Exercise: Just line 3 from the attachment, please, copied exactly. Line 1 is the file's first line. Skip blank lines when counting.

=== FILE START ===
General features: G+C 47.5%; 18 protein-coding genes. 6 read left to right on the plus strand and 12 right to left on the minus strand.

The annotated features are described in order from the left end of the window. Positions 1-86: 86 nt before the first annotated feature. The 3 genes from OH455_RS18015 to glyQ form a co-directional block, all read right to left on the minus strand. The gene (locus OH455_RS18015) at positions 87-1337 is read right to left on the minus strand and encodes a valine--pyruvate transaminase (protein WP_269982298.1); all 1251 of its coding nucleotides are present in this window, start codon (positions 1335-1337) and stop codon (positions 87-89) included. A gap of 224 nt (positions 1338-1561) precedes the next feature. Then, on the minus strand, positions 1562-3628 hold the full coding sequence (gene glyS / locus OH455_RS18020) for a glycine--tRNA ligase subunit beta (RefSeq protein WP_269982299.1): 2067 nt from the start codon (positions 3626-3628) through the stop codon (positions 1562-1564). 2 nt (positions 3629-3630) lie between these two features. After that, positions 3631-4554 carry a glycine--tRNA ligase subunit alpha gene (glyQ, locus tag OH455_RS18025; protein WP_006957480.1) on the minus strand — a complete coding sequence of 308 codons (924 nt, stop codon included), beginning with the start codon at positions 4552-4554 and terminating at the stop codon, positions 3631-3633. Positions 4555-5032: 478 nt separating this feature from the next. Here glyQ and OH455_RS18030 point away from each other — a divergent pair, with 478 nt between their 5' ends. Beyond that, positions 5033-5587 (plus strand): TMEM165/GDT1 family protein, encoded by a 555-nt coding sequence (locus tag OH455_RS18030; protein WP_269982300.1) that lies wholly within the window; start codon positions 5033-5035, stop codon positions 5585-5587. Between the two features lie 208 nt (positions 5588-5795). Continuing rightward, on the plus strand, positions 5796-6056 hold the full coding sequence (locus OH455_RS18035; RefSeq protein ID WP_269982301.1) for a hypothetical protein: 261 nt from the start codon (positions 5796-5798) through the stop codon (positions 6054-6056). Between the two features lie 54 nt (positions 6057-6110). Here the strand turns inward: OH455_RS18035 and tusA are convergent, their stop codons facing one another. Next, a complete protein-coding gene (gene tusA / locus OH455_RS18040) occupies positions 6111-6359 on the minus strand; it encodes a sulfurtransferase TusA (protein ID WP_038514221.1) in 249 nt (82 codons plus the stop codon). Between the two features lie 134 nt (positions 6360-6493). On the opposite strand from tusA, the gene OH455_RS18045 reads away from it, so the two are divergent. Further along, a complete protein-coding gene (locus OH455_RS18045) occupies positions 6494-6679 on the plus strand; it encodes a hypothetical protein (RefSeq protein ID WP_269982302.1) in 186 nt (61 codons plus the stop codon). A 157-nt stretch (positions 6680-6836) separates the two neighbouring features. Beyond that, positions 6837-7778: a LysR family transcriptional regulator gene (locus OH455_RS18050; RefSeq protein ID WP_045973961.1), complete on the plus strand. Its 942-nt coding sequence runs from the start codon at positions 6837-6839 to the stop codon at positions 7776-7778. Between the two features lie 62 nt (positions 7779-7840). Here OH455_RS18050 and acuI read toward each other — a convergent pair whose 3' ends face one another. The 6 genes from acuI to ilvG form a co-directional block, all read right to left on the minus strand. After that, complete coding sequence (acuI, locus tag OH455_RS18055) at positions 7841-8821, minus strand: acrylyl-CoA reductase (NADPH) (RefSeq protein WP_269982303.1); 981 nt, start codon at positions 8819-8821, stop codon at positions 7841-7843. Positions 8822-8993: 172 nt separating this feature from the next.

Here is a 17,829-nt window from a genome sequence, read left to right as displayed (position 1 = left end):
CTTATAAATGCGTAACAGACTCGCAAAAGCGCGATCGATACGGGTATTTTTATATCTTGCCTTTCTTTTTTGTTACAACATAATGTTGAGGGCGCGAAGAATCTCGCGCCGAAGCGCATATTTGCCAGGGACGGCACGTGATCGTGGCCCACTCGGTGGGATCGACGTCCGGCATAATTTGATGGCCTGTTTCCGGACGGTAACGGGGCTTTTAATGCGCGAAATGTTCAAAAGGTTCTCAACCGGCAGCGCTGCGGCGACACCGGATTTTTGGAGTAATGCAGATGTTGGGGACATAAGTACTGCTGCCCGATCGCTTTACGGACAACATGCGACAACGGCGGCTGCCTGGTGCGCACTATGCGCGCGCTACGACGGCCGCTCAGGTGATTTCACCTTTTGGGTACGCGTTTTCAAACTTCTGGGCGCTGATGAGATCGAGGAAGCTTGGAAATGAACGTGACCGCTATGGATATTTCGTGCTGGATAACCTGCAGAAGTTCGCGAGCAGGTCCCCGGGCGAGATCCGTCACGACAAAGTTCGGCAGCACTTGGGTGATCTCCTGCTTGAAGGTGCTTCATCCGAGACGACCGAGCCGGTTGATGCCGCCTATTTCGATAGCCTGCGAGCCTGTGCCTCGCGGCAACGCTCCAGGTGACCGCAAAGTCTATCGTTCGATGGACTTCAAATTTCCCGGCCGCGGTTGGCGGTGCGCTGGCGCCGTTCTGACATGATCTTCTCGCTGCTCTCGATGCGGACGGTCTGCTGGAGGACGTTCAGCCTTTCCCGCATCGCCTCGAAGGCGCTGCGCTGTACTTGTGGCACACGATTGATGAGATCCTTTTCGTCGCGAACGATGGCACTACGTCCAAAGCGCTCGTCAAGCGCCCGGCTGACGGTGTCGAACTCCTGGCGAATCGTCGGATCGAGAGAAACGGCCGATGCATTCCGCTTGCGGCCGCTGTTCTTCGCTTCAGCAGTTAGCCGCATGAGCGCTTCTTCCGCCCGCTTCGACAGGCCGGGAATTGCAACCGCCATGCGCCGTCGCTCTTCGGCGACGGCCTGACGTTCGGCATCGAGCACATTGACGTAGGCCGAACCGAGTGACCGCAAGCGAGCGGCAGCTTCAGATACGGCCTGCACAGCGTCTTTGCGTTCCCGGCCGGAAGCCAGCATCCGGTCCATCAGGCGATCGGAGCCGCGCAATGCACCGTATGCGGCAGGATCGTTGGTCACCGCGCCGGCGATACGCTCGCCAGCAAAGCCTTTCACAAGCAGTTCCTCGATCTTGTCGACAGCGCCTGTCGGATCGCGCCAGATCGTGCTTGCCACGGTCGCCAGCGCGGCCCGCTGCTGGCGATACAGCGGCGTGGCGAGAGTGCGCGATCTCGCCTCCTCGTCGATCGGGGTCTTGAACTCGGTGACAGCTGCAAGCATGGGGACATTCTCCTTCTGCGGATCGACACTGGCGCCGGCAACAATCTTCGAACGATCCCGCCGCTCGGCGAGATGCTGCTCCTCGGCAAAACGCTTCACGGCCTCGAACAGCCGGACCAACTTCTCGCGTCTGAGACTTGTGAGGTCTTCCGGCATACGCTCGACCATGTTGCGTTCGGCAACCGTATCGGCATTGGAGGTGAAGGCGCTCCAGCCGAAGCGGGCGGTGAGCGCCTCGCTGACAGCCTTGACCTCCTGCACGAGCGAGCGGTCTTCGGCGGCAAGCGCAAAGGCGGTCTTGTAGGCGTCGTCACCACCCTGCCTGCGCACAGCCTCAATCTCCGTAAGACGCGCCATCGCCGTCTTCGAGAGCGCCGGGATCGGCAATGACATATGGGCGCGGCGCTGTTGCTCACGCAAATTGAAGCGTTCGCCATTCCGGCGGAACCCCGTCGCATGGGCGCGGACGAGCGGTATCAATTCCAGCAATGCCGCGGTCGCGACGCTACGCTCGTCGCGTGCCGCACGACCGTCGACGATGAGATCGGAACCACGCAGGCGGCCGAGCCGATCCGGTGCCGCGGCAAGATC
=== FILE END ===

Here is a 17,829-nt window from a genome sequence, read left to right as displayed (position 1 = left end):